What Will It Take to Rebuild the Republican Party?
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With Democrats firmly in charge of the White House and Congress, Karl Rove's "permanent Republican majority" is a distant dream. We talk with a range of thinkers about restoring the unity and the relevance of the GOP. Also, an update on unresolved US Senate races in Minnesota, Georgia and Alaska, and November 11, the day America celebrates its veterans of foreign wars.
Unresolved Senate Races in Minnesota, Georgia and Alaska ()
Election Day was a week ago, but not all the races have been decided and not all the campaigning is over. In Georgia, incumbent Republican US Senator Saxby Chambliss faces a run-off with Democrat Jim Martin on December 2. Josh Kraushaar is a correspondent for Politico.com.
Republicans Regroup as the Opposition ()
Republicans are pointing fingers at one another, but most agree on one thing: even if John McCain had not lost to Barack Obama, the GOP was in trouble. They were saddled with George Bush and the war in Iraq. They failed to control healthcare costs or monitor the economy. Now the party of Ronald Reagan has no consensus on leadership or a set or principles to hold its factions together. We ask a cross-section of Republican operatives and philosophers, what should happen next?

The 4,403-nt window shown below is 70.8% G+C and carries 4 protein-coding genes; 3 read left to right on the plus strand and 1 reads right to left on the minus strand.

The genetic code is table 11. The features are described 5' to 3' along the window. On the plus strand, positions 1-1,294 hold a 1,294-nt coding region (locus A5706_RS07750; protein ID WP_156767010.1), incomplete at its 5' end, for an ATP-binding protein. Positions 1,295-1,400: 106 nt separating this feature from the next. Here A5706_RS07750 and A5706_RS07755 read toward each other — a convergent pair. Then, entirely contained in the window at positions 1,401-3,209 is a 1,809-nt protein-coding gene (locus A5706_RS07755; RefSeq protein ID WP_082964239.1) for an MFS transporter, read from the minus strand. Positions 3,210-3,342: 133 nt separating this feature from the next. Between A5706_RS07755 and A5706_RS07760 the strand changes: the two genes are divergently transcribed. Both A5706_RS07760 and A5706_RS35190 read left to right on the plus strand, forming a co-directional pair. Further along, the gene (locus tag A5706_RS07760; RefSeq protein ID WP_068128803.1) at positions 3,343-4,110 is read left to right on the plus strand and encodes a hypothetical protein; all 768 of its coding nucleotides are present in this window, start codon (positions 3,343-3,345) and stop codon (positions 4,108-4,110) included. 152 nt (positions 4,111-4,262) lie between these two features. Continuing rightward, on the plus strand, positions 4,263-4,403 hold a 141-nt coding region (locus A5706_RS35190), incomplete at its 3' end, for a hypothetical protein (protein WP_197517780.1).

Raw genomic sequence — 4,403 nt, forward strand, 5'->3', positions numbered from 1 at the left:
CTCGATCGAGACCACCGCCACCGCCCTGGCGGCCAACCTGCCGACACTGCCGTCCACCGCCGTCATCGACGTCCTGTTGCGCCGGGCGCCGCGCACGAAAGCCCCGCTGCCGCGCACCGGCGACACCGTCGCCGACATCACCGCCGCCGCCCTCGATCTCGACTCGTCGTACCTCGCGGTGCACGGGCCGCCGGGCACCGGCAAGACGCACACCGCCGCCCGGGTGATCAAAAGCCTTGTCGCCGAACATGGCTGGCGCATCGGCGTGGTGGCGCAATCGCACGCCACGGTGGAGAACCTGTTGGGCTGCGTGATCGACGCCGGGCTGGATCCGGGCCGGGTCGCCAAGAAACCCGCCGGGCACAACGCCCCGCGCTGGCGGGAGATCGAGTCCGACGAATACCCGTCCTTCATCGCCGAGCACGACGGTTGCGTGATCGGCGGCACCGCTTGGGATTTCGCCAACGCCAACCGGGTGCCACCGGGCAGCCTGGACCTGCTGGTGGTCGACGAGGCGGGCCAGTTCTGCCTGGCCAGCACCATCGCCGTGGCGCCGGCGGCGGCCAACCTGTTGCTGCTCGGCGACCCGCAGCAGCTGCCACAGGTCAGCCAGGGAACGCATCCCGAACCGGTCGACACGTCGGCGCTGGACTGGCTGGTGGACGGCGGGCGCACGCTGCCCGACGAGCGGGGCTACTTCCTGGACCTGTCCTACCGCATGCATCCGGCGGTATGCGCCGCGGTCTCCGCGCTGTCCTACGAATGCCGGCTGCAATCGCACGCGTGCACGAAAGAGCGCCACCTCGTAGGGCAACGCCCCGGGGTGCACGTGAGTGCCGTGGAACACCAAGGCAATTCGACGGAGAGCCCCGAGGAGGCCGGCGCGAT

- Ross Douthat: Senior Editor, The Atlantic, @DouthatNYT
- Morton Blackwell: Republican National Committeeman, Virginia
- Jon Henke: former New Media Advisor, Senate Republicans
- Richard Land: President of the Ethics and Religious Liberty Commission, Southern Baptist Convention, @erlcsbc
- Kimberley Strassel: member, Wall Street Journal Editorial Board
America Commemorates the Sacrifices of Its Men in Uniform ()
Only a single American veteran survives from World War I, the conflict that ended 90 years ago today, after eight million soldiers had lost their lives in four years of fighting. On the aircraft carrier Intrepid, now a museum in New York Harbor, President Bush described how this holiday got the name Veterans' Day. Michael Neiberg is Professor of History and Co-director of the Center for the Study of War and Society at the University of Southern Mississippi
- Michael Neiberg: Professor of History, University of Southern Mississippi
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